Lightbox 2 & Multi Touch Kiosk – Inglis Memorial Hall Library
We were really impressed this end with the software, it’s definitely something we could roll out in other museums.
– Malcolm Grieve, Angus Council Galleries Designer
The Inglis Memorial Library has recently been restored to its original 1898 design thanks to generous grants from ‘LEADER’, part of the Scottish Rural Development Programme.
Viewed as one of the most complete examples of a Victorian public library still standing in the UK, the Inglis Memorial Hall was originally gifted to Edzell by Lt Colonel Robert Inglis in thanks for the support given by the community to his father, a church minister, Inglis also stocked the library with books to commemorate Queen Victoria’s Diamond Jubilee.
Now restored to its former glory, the Library has been turned into a visitor centre where people can learn its history and discover the role it has played in the community over the years, it is to this end we were contacted by Angus Council.
Lovingly restored the library already boasted an array of elegant signage, models and other interpretation however with a host of archived media still to display to visitors we were asked to provide a solution with which to both manage and present this media.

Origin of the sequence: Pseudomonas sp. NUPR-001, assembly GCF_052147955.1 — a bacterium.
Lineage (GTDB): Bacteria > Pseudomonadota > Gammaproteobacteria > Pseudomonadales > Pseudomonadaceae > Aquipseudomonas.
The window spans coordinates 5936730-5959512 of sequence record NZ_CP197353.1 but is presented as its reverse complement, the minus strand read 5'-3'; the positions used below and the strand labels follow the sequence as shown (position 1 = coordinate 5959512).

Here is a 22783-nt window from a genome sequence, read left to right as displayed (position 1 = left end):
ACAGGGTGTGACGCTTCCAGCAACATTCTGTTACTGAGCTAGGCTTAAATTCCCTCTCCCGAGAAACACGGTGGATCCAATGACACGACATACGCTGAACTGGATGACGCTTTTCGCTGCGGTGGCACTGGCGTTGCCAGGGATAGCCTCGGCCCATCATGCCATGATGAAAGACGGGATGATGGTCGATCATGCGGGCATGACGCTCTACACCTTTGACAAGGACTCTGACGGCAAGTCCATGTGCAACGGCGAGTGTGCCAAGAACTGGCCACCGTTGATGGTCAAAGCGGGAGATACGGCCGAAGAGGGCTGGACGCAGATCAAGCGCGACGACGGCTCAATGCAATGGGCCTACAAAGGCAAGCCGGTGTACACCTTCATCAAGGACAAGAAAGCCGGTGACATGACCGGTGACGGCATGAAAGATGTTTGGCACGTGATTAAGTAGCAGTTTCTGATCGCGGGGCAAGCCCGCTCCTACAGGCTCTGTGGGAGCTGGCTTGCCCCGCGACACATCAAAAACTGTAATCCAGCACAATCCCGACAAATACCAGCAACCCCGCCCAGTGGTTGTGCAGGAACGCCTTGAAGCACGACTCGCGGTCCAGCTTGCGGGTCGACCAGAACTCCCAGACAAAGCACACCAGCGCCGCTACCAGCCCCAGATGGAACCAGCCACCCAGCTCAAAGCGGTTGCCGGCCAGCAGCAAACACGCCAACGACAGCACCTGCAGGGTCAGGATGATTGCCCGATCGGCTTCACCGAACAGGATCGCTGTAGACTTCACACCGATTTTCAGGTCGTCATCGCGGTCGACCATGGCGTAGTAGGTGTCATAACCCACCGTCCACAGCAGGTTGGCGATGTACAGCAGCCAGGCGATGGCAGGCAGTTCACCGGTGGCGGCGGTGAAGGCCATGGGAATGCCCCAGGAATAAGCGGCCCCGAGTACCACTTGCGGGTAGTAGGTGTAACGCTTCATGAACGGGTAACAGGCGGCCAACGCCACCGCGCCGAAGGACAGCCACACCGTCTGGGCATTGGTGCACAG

Lightbox 2 is our off-the-shelf museum media browsing software and an obvious choice for this project. Lightbox 2 operates in two parts, the ‘backend’ allows the correlation of media files whilst the ‘frontend’ allows visitors to browse these files in a gesture sensitive multi-touch graphical user interface. Easily customisable with the addition of a logo, background image, attracta screen images and skin choice, Lightbox 2 can fit with any brand guidelines.
In this case ‘single screen’ mode was selected in ‘flow’ layout with the Angus Council logo and custom background.#
Desktop Multi-touch Kiosk
The desktop mounted multi-touch kiosk was developed specifically for this project, utilising the design of our freestanding kiosk as a starting point we simply modified this to enable the easy positioning on a desktop/table which was the desired installation location.
Constructed from oak and finished in a dark brown, the kiosk was designed to blend in well with the library surroundings. The metal speaker grills provide an added almost ‘victorian steampunk’ esque appearance which means although the multi-touch kiosk is far from something you would have seen in the library during Victorian times, it still manages to not look out of place.
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